• Ernest Blatchley III, a professor of environmental and ecological engineering at Purdue University in West Lafayette, Indiana said there was no data to show how the coronavirus responds to chlorine. “But we do know that chlorine effectively inactivates similar viruses,” he added. “The general guidance for keeping pools properly disinfected is maintaining a free chlorine concentration between 1-5 mg per litre. If a pool has that concentration, there would be very little infective novel coronavirus in the water,” he explained.
  • Kay Bidle, a professor of microbial oceanography at Rutgers University, doesn’t think the virus would survive very well in water, or it would quickly dilute into the water body, and so it would be unlikely you would get infected that way.
  • But health officials still advise staying at least 6 ft away from others because Covid-19 is a respiratory disease. In other words, you probably won’t get coronavirus from the water, but you could get coronavirus from someone close to you in the water.
Lockdown doubts? We are here to help you! Send all your queries related to the lockdown to us at The Times of India will seek answers from the concerned authorities and feature a select few in the newspaper.
The studies and experiments for a Covid-19 cure
The studies and experiments for a Covid-19 cure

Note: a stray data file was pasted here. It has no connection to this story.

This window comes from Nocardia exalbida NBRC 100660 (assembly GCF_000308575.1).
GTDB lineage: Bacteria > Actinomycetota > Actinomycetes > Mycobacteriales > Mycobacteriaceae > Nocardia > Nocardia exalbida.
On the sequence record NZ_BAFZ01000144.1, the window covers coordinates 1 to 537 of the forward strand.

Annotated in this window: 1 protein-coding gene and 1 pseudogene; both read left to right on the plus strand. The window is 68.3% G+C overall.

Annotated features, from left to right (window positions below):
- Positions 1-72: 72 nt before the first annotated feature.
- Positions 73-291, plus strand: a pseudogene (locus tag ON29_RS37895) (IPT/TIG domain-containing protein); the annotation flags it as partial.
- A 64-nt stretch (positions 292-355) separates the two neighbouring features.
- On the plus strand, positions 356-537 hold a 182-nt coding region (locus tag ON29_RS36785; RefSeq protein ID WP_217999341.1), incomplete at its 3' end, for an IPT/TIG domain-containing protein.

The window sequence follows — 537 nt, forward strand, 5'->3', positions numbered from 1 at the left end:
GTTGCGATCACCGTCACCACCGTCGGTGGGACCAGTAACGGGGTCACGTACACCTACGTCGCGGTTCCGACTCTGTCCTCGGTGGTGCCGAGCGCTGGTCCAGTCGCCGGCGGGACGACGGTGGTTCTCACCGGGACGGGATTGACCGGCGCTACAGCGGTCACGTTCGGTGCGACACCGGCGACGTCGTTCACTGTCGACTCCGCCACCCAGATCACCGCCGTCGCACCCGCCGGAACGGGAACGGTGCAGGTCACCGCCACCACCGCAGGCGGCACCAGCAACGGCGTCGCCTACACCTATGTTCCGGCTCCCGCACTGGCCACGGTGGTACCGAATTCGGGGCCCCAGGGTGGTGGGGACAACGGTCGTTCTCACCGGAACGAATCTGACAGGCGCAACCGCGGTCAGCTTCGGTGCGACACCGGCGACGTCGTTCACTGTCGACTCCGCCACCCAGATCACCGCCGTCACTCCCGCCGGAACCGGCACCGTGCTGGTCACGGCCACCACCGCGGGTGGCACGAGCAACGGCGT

• Over 50 clinical trials for a Covid-19 vaccine have started in India, reports ET. This is aside from the World Health Organisation’s solidarity trial that has started in India for drug combinations such as lopinavir+ritonavir, Remdesivir and Interferon beta-la. While it is not known yet what the winning drug or drugs will look like, the top three treatment options that are being studied in India are use of hydroxychloroquine (HCQ), plasma therapy and the BCG vaccine.
  • HCQ is being studied in over 20 registered trials despite controversial data coming from observational studies on its efficacy. The WHO stopped HCQ Solidarity trials on Monday.
  • The convalescent plasma therapy comes next in the number of registered trials. There are 10 studies on across 17 centres of India.
  • The 80-year-old BCG vaccine is next in line — three trials are on in the country to see if the BCG vaccine and its modification recombinant BCG work in protecting healthcare workers involved in Covid-19 duty as well as on patients who are at high risk.
  • Also under study is anti-cancer drug Imatinib, which has shown effectiveness in labs for diseases such as MERS and SARS corona.
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Written by: Rakesh Rai, Judhajit Basu, Sumil Sudhakaran, Tejeesh N.S. Behl
Research: Rajesh Sharma